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Physical device of file

marcus78
marcus78 asked
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Last Modified: 2013-12-06
Hi Everyone,

Could anyone tell me which command will tell me which physical device a file resides on?

In particular, I have a database sitting on a SAN, and I want to see which disks different database files reside.

Thanks!
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Commented:
df <filename>

This will give you the Filesystem in the first column.
This is not df's main use, but it works pretty well.
df will tell you the filesystem, but not the physical device.

Once you've got the filesystem from df, you can get the /dev device the filesystem is mounted on using the mount command.

Sometimes this will tell you the phyical device (/dev/sda3).

Sometimes this will tell you a logical device and you'll have to keep digging (/dev/vx/dsk/rootdg/lv_home). How you get the physical device from the logical device varies widely from one Unix flavor to another, from one version to another of the same flavor, etc.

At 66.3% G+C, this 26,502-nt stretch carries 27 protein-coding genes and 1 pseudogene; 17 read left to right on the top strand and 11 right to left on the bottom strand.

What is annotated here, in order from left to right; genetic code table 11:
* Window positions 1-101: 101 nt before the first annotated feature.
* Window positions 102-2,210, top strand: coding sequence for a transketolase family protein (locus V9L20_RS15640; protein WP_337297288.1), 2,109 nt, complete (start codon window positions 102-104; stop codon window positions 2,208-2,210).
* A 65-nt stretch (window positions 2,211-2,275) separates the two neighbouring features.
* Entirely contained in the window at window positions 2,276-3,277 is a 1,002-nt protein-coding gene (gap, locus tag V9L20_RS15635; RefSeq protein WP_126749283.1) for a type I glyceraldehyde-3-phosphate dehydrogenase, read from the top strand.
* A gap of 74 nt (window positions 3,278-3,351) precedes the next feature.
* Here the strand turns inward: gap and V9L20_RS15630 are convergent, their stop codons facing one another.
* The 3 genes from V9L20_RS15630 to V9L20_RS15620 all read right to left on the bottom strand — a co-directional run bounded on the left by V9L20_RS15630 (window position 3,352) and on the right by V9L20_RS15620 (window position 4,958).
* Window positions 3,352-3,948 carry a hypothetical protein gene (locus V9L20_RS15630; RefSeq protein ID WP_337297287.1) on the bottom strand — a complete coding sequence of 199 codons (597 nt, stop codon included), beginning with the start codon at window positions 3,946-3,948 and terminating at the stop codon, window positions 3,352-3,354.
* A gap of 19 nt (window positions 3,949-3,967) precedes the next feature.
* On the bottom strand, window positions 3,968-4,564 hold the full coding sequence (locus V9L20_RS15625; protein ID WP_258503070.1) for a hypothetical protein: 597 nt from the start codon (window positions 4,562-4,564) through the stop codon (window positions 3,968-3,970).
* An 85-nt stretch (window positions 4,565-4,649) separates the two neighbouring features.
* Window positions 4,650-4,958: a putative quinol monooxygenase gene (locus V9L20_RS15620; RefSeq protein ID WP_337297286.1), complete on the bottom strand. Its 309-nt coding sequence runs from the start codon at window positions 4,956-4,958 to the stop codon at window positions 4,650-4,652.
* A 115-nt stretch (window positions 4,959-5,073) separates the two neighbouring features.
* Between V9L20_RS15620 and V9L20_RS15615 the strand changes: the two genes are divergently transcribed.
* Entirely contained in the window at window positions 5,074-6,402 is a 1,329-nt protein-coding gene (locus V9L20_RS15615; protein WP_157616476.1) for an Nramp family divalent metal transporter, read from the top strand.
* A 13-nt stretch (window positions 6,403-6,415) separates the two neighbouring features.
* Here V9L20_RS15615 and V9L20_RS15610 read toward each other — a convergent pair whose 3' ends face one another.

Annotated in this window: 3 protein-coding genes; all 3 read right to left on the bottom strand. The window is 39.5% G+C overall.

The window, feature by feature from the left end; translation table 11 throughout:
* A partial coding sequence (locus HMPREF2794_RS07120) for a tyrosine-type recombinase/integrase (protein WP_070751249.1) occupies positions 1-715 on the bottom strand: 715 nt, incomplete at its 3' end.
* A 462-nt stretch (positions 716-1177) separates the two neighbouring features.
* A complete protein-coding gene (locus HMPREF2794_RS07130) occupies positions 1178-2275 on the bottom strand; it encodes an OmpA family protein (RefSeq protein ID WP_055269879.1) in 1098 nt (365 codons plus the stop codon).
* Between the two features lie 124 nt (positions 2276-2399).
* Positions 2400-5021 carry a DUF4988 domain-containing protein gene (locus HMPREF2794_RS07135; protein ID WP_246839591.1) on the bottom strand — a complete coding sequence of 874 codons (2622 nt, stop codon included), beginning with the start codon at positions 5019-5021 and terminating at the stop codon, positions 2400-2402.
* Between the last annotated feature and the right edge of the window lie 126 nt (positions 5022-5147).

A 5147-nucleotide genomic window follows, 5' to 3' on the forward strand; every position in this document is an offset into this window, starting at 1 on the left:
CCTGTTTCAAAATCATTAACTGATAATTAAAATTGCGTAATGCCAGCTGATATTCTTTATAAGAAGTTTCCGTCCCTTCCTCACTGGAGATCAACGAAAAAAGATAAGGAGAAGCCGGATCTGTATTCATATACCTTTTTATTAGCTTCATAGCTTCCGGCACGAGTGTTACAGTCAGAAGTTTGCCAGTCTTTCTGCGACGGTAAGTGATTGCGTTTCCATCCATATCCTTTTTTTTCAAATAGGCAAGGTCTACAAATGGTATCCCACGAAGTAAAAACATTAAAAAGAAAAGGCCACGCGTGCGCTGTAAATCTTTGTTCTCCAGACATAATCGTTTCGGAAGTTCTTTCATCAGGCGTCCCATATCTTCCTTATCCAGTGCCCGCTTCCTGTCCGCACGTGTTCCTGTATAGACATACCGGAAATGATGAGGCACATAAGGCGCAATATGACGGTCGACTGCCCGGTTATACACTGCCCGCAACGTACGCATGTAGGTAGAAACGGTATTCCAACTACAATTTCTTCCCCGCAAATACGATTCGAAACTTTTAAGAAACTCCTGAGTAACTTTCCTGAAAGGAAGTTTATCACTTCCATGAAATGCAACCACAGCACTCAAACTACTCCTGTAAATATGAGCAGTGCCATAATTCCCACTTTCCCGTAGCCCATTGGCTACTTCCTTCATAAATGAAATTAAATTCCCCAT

Commented:
chris, I don't know which system you're using, but, yes, df will give you the filesystem on most UNIXes :

> df .bashrc

Filesystem           1K-blocks      Used Available Use% Mounted on
/dev/hda2             19036436   3672780  15363656  20% /
Oops, you're right, most df's will give you the device these days.
Still need to deal with logical volumes, though.
Commented:
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